If you process information about individuals, perhaps as a security industry employer, what have you done? If you are a small business the changes you have to make may not be huge If you were complying fully with the 1998 Act. What should you do? My suggestion would be that you go to the Information Commissioner’s website www.ico.org.uk) and start by looking at the helpful guidance: Preparing for the GDPR: 12 steps to take now.

Have you got a lawful basis for processing the personal data you hold? Who in your organisation is responsible for your compliance? Did you know that fines for breaches can now be up to 20,000,000 Euros or 4% of turnover?

Data protection rules can sometimes be used as an excuse for not thinking about how we manage information; it is easier to say we cannot share for example, than to consider how we might do so lawfully. This is an opportunity for us all to take stock. To think about what we hold and why we need to keep it, to make sure we have told those whose information we collect just what we are doing with it.

If you have queries or concerns about the way we are processing personal data, please let us know and our privacy notice is available here for your use. As a Regulator we are well aware that there are many of you who have to give us the information we ask for; you have no choice. That places a particular obligation on us to earn your confidence, and to show not just compliance with the letter of the law but a respect for the information you entrust to us.

Who do you think is responsible for raising industry standards?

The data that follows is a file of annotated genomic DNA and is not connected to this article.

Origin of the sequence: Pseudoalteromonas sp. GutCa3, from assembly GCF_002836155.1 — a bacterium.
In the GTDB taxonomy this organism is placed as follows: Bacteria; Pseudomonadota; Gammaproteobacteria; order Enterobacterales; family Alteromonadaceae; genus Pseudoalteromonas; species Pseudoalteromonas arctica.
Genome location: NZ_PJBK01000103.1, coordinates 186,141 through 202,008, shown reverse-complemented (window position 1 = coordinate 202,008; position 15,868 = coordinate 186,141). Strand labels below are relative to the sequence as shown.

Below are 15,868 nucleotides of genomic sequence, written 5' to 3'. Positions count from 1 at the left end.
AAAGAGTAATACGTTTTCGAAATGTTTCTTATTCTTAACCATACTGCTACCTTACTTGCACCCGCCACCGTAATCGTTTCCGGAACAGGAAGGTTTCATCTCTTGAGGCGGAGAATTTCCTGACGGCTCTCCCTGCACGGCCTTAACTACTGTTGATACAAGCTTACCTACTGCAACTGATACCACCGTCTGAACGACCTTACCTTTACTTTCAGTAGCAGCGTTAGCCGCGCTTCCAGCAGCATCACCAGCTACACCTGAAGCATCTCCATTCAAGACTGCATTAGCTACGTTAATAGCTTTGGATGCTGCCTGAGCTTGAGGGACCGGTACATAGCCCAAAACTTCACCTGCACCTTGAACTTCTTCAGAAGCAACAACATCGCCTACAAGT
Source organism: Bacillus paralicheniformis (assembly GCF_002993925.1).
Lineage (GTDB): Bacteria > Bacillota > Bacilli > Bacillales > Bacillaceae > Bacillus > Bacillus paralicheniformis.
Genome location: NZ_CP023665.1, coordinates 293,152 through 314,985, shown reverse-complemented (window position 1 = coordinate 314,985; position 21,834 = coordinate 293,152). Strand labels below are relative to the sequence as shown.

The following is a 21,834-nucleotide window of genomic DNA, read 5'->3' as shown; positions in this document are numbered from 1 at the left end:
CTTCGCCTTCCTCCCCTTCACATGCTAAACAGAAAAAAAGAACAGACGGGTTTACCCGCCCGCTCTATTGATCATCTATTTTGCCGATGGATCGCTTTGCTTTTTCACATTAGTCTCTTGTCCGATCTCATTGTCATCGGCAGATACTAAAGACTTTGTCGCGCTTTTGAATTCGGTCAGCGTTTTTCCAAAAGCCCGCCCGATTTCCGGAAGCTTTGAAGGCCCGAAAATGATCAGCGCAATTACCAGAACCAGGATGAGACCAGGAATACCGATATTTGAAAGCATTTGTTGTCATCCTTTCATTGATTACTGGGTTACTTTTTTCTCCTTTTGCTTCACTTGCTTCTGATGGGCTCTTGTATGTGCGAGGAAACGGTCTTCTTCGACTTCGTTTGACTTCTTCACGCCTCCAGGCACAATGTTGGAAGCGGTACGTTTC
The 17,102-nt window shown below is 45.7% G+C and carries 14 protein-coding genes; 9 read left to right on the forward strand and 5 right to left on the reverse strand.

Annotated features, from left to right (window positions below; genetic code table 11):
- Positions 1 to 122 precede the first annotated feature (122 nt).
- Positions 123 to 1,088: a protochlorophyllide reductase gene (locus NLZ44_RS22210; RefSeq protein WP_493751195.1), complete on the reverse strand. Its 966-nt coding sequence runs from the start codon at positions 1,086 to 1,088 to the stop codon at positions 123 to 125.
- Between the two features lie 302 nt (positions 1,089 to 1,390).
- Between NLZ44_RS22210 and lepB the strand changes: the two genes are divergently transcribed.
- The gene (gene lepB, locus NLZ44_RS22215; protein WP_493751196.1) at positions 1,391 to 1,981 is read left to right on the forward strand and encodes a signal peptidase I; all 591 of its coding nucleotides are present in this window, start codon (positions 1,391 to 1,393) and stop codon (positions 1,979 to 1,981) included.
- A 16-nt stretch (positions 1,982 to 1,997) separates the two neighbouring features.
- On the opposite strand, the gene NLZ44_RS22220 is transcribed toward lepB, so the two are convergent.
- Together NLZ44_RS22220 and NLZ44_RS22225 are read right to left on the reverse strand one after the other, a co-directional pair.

We have launched our corporate blog to discuss developments in the private security industry and to provide further insight and opinion on our work.

We hope you will engage in an on-going discussion with us; provide comments and share your opinions.

Welcome to the first of our monthly blogs.

We have launched our corporate blog to discuss developments in the private security industry and to provide further insight and opinion on our work.

We hope you will engage in an on-going discussion with us; provide comments and share your opinions.

In this first blog our Chief Executive, Alan Clamp discusses the shared responsibility for ensuring quality and raising standards across the private security industry.

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Each morning, as I enter my local train station on my journey to work, I exchange greetings with the security officer on duty. He wears an SIA licence on his uniform, which I subconsciously note is on display, the correct licence for the role performed and has not expired – I have not told him about my job role and, you will be reassured to know, I do not count this interaction as a formal SIA compliance check. This regular encounter has prompted me to reflect on who exactly is responsible for the quality of security provision provided by this person?